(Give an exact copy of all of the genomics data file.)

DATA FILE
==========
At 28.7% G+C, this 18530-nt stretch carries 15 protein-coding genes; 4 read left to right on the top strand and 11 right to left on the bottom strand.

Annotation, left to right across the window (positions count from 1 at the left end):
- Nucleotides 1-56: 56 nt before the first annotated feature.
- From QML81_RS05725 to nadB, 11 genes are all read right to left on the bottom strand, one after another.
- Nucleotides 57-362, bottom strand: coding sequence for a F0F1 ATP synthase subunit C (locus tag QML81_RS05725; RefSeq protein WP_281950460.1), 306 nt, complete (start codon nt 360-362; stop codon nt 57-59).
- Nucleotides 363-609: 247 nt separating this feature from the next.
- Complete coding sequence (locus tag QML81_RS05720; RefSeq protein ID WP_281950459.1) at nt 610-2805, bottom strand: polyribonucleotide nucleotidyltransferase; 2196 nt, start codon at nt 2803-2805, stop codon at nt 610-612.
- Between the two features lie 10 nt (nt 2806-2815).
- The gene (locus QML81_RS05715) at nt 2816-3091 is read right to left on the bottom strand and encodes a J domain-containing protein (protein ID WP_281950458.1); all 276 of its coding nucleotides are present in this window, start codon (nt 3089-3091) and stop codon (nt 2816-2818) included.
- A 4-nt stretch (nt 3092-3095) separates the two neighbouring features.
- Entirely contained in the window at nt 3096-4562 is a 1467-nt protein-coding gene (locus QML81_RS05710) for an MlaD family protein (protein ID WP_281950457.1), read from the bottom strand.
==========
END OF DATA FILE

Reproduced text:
At 28.7% G+C, this 18530-nt stretch carries 15 protein-coding genes; 4 read left to right on the top strand and 11 right to left on the bottom strand.

Annotation, left to right across the window (positions count from 1 at the left end):
- Nucleotides 1-56: 56 nt before the first annotated feature.
- From QML81_RS05725 to nadB, 11 genes are all read right to left on the bottom strand, one after another.
- Nucleotides 57-362, bottom strand: coding sequence for a F0F1 ATP synthase subunit C (locus tag QML81_RS05725; RefSeq protein WP_281950460.1), 306 nt, complete (start codon nt 360-362; stop codon nt 57-59).
- Nucleotides 363-609: 247 nt separating this feature from the next.
- Complete coding sequence (locus tag QML81_RS05720; RefSeq protein ID WP_281950459.1) at nt 610-2805, bottom strand: polyribonucleotide nucleotidyltransferase; 2196 nt, start codon at nt 2803-2805, stop codon at nt 610-612.
- Between the two features lie 10 nt (nt 2806-2815).
- The gene (locus QML81_RS05715) at nt 2816-3091 is read right to left on the bottom strand and encodes a J domain-containing protein (protein ID WP_281950458.1); all 276 of its coding nucleotides are present in this window, start codon (nt 3089-3091) and stop codon (nt 2816-2818) included.
- A 4-nt stretch (nt 3092-3095) separates the two neighbouring features.
- Entirely contained in the window at nt 3096-4562 is a 1467-nt protein-coding gene (locus QML81_RS05710) for an MlaD family protein (protein ID WP_281950457.1), read from the bottom strand.